DE KAY, James Ellsworth
[New York Natural History and Geological Survey.] Natural history of New York. 30 vols.Albany, NY: [Various], 1842 – 1894.
The New York Natural History and Geological Survey was established by the state legislature in 1836 under the direction of James Ellsworth DeKay. By far the most ambitious scientific project undertaken in the United States to that date, it was issued in six sections: Zoology, Botany, Mineralogy, Geology, Agriculture, and Paleontology. Volumes began to appear in 1842. The first four parts, a total of twelve volumes, were issued in 1842-44, and the five volumes of the Agriculture section between 1846 and 1854. The final section, Paleontology, began publication in 1846, but under its editor, James Hall, it took on a life of its own. Hall managed to turn it into a long career in his position as state paleontologist, ultimately issuing thirteen volumes where only one had been planned. Without Hall’s lobbying for additional state funds, the entire project would have been completed in the 1850s. Instead Hall was still in office, at age 83, when the final volumes were published.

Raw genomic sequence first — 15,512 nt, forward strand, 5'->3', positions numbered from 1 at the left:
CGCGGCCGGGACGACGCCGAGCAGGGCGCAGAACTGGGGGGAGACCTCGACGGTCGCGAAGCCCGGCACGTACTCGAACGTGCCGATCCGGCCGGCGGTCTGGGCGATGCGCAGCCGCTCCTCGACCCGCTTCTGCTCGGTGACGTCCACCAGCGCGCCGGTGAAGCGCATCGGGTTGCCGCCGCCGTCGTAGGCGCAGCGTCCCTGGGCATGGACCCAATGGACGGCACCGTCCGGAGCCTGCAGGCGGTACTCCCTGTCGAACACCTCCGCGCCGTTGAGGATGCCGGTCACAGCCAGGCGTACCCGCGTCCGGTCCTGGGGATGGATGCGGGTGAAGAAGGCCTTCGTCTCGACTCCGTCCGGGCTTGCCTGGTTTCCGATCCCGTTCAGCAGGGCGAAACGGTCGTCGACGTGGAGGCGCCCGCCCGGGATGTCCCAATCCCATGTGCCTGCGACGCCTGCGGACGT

Natural History of New York is notable for its vast array of color plates, and in later volumes its use of other innovative forms of natural history illustration. In all it contains several thousand plates, colored and uncolored, making it a project on the same scale as the Pacific Railroad Survey. The set is much less well known because far fewer volumes were produced than the U.S. government publications, but it clearly was the model on which the great U.S. surveys of the 1850s were based. Meisel includes a detailed collation.
Subjects: NATURAL HISTORY › Illustration, U.S.: CONTENT OF PUBLICATIONS BY STATE & TERRITORY › New York